For people suffering from hip problems, many don’t consider replacement surgery because of the long-term effects on their life. According to New Orleans orthopedic surgeon Dr. Richard Meyers, because of enhanced surgical, pain management and recovery procedures, patients who have a total hip replacement may be able to drive safely and return to normal activities as early as two weeks post-surgery.
Each year, more than 300,000 patients opt for hip replacement surgery in the U.S. Previous recommendations suggested between six and eight weeks of recuperation before getting behind the wheel. However, recent developments in surgical treatment and care have reduced this time frame.
A briefer driving ban would allow patients to resume daily activities and return to work more quickly.
In a study conducted in November of last year, researchers evaluated nearly 40 patients who underwent total hip replacement between 2013 and 2014. Their driving performance was assessed using the Brake Reaction Test, which measures brake time response following a stimulus.
All patients involved in the study submitted to a preoperative assessment to determine a baseline reaction time, and were then retested at two, four and six weeks post-surgery. Patients were permitted to drive when their reaction time was equal to or less than their reaction time before surgery.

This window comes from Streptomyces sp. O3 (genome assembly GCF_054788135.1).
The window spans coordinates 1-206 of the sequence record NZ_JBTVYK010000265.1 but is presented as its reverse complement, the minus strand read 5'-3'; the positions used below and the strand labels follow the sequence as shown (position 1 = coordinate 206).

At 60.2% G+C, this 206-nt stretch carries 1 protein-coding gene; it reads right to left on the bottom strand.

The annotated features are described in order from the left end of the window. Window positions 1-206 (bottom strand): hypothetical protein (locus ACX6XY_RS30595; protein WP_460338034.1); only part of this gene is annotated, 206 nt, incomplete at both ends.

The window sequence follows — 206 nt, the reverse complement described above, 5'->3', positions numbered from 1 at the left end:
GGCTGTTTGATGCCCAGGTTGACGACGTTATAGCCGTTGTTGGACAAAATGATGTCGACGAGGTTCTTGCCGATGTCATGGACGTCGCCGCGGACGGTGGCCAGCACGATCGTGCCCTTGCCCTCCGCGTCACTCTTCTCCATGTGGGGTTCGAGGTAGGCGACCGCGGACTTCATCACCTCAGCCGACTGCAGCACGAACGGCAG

Approximately 87 percent of the patients got to their baseline time within two weeks. The remaining patients reached their baseline at the four-week mark.
Other findings of the study included:
- No differences regarding age, gender, or the use of assisting devices in terms of driving readiness.
- Of the patients who were ready to drive at two weeks, over 70 percent stated that they felt ready to drive while 15 percent were unsure. Alternately, 12 percent of the patients said that they didn’t feel ready to drive.
- Of the patients who returned to driving at four weeks, three reported that they were not able to drive at the two-week mark, and the others thought they were able to drive by two weeks.
According to your New Orleans orthopedic surgeon, brake reaction time went back to baseline or better in the majority of patients undergoing contemporary total hip replacement surgery by two weeks following surgery, and all patients achieved a safe brake reaction time established by nationally recognized guidelines.
These findings have allowed orthopedic surgeons to encourage patients to re-evaluate their driving ability as soon as two weeks after their surgery. However, patients should never drive if they are still taking narcotic pain medication.
If you want to know if you are a candidate for a total hip replacement, contact our office today to